In the interview, done only hours after Teaira died, Tripp explained how the toddler was sick for two days before the incident, not eating much and vomiting what little she did.
“She’s gone and it hurts and for some reason I can’t cry,” Tripp said in the interview. “I’m still in shock.”
Emergency responders, including a Columbia County sheriff’s deputy, a firefighter and an EMT testified that they were initially told Teaira possibly choked on M&Ms.
Dr. David Coffin said he initially treated Teaira, who was brought into the emergency room without a pulse and not breathing, as a choking victim. He was then told she might have sustained head trauma from banging her head in a tantrum.
Teaira died of multi-traumatic head injuries, according to Columbia County Coroner Vernon Collins. She suffered injury and swelling to her brain and optical structures, Markwalter said.
Sheriff’s Sgt. James Moss, the criminal investigator assigned to the case, interviewed Tripp, who said Teaira was sick earlier in the day. She told Moss that Teaira wanted to be held and started crying. Tripp told the toddler she’d take her to McDonald’s and went to the bedroom to change clothes.
Tripp said she saw Teaira “pitch a fit,” bang her head on the floor, and she told her to stop. Tripp told Edmunds about Teaira’s fit and head-banging in the interview.
Attorneys selected a jury and made opening statements Monday, the first day of the trial.
Authorities were called to Tripp’s Avery Landing home on Nov. 15, 2009, in response to a report that the child wasn’t breathing. At the time of the call, Teaira was in Tripp’s care, said Columbia County sheriff’s Capt. Steve Morris.
“It was the death of innocence in many ways,” Assistant District Attorney John Markwalter said of Teaira’s death.
Teaira died from multi-traumatic head injuries, according to Columbia County Coroner Vernon Collins. She suffered injury and swelling to her brain and optical structures, Markwalter said.
Tripp’s attorney, Victor Hawk, told the jury that Teaira had “a history of temper tantrums, banging her head on objects.” Her mother, Antoinette Hall testified that Teaira would sometimes bang her head on the floor, walls or furniture when she threw a fit.
Tripp, formerly a civilian employee on Fort Gordon, and Hall worked together and Tripp baby-sat Teaira several times before.
Hawk said Teaira’s fatal symptoms were the result of a pre-existing injury, sustained before the toddler was left with Tripp two days before. A head-banging tantrum at Tripp’s home aggravated the injury and sent Teaira into a seizure.
“Nothing Lawanda Tripp did to that baby caused her death at all,” Hawk said.
Tripp initially told deputies that the child was acting “strange” and was “throwing a fit,” according to a sheriff’s office incident report.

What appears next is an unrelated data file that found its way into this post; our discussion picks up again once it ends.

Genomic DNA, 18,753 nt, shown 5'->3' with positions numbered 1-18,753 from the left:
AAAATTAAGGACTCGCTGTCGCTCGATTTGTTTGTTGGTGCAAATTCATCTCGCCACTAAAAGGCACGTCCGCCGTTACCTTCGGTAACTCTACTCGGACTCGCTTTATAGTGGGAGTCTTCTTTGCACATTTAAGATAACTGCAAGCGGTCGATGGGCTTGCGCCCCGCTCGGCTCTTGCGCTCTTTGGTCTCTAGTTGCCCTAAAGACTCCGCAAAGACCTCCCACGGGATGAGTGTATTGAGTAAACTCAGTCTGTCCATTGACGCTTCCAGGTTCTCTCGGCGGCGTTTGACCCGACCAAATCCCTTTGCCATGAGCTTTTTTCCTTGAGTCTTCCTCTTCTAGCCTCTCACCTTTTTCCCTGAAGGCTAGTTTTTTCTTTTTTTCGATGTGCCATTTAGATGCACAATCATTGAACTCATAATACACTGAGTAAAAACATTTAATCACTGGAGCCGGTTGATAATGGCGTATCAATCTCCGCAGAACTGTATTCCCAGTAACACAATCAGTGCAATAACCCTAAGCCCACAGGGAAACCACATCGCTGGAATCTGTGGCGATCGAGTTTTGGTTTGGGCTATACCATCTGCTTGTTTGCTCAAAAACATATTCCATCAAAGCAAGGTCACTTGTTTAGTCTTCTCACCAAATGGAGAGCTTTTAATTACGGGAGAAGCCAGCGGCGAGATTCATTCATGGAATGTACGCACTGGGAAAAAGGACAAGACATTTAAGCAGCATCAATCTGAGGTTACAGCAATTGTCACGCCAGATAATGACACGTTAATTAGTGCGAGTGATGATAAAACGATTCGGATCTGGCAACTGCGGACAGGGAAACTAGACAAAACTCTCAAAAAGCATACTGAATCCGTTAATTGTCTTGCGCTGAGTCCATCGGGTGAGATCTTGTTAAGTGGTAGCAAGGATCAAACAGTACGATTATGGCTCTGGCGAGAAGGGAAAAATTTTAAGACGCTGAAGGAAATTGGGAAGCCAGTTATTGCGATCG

Markwalter said Tripp provided emergency personnel and her neighbors, who called 911 and helped administer CPR to the toddler, an “ever-evolving pattern of statements” ranging from no explanation, to Teaira choked on M&Ms to she threw a tantrum that caused her injuries.
“Lawanda doesn’t know what it is,” Hawk said. “She just knows she’s got a baby not breathing, fists clenched, staring.”
Tripp rode in the ambulance with Teaira to Doctors Hospital. The toddler did not survive transfer to the Medical College of Georgia Hospital.
Tripp is being held in the Columbia County Detention Center without bond, according to jail records.
Two teachers at Teaira’s daycare center and Tripp’s neighbors also testified on the first day of the trial.
“I thought she was just being a brat,” Tripp said of Teaira’s tantrum.
But in the interview, she seemed remorseful she didn’t pick the child up.
“She said, ‘I feel so responsible,’” Moss testified. “’I should have picked the child up. It’s all my fault.’”
Only after a doctor found a knot on the back of Teaira’s head did Tripp demonstrate for Moss how she said Teaira sat by the door, hit her head on the floor between her legs, then slammed her head backward into the door.
Tripp, formerly a civilian employee at Fort Gordon, and Teaira’s mother, Antionette Hall, worked together, and Tripp had baby-sat Teaira several times.
Tripp’s attorney, Victor Hawk, said Teaira’s fatal symptoms were the result of a pre-existing injury, sustained before the toddler was left with Tripp two days before. A head-banging tantrum at Tripp’s home aggravated the injury and sent Teaira into a seizure.
“Nothing Lawanda Tripp did to that baby caused her death at all,” Hawk said.
Hall testified Monday that her daughter sometimes banged her head on the floor, wall or objects when she threw a temper tantrum. She brought her cousin, Martina Cuffie, to the hospital with her.
Cuffie testified that Tripp told her several versions of what happened while in the waiting room. Cuffie said Tripp told her Teaira threw a tantrum, hit her head and stopped breathing. She then said she heard a shriek and found Teaira lifeless. Then Tripp mentioned she might have choked on M&Ms.
Michelle Johnson, a Georgia Bureau of Investigation forensic computer analyst, testified Tuesday that she’d examined Tripp’s computer. Just after midnight, hours after Teaira died and before her interview with Edmunds, Tripp performed several Google searches.
She looked for terms like “children that throw temper tantrums resulting in dangerous conditions,” “children on breathing machines,” and “God, please help TT. She’s not breathing on her own and she’s just a baby.”